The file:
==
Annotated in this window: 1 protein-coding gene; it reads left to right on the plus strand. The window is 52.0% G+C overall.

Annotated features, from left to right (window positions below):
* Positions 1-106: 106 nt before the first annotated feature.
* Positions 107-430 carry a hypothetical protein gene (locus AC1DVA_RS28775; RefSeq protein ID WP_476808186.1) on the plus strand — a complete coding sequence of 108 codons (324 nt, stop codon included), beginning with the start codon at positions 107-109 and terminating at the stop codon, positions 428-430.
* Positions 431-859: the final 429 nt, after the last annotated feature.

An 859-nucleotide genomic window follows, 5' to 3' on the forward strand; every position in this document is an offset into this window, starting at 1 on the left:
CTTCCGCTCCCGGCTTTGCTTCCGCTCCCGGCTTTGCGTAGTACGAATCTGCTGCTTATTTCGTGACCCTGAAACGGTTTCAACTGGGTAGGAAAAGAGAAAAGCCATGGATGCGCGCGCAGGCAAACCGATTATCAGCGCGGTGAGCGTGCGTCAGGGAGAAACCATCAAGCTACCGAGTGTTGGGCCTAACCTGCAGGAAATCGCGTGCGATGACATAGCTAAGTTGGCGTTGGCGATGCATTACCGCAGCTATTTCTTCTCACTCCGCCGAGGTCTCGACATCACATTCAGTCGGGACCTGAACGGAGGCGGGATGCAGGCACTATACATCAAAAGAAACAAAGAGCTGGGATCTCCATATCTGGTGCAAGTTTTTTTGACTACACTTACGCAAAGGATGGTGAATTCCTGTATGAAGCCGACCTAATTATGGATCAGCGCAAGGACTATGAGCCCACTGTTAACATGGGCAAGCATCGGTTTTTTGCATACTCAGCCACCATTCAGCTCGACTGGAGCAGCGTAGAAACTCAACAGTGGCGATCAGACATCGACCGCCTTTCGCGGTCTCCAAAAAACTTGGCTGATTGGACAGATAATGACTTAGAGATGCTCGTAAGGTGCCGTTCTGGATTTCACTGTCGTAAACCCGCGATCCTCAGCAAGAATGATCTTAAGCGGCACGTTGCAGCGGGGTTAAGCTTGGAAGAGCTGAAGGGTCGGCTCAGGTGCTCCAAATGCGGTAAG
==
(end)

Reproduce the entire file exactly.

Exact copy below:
Annotated in this window: 1 protein-coding gene; it reads left to right on the plus strand. The window is 52.0% G+C overall.

Annotated features, from left to right (window positions below):
* Positions 1-106: 106 nt before the first annotated feature.
* Positions 107-430 carry a hypothetical protein gene (locus AC1DVA_RS28775; RefSeq protein ID WP_476808186.1) on the plus strand — a complete coding sequence of 108 codons (324 nt, stop codon included), beginning with the start codon at positions 107-109 and terminating at the stop codon, positions 428-430.
* Positions 431-859: the final 429 nt, after the last annotated feature.

An 859-nucleotide genomic window follows, 5' to 3' on the forward strand; every position in this document is an offset into this window, starting at 1 on the left:
CTTCCGCTCCCGGCTTTGCTTCCGCTCCCGGCTTTGCGTAGTACGAATCTGCTGCTTATTTCGTGACCCTGAAACGGTTTCAACTGGGTAGGAAAAGAGAAAAGCCATGGATGCGCGCGCAGGCAAACCGATTATCAGCGCGGTGAGCGTGCGTCAGGGAGAAACCATCAAGCTACCGAGTGTTGGGCCTAACCTGCAGGAAATCGCGTGCGATGACATAGCTAAGTTGGCGTTGGCGATGCATTACCGCAGCTATTTCTTCTCACTCCGCCGAGGTCTCGACATCACATTCAGTCGGGACCTGAACGGAGGCGGGATGCAGGCACTATACATCAAAAGAAACAAAGAGCTGGGATCTCCATATCTGGTGCAAGTTTTTTTGACTACACTTACGCAAAGGATGGTGAATTCCTGTATGAAGCCGACCTAATTATGGATCAGCGCAAGGACTATGAGCCCACTGTTAACATGGGCAAGCATCGGTTTTTTGCATACTCAGCCACCATTCAGCTCGACTGGAGCAGCGTAGAAACTCAACAGTGGCGATCAGACATCGACCGCCTTTCGCGGTCTCCAAAAAACTTGGCTGATTGGACAGATAATGACTTAGAGATGCTCGTAAGGTGCCGTTCTGGATTTCACTGTCGTAAACCCGCGATCCTCAGCAAGAATGATCTTAAGCGGCACGTTGCAGCGGGGTTAAGCTTGGAAGAGCTGAAGGGTCGGCTCAGGTGCTCCAAATGCGGTAAG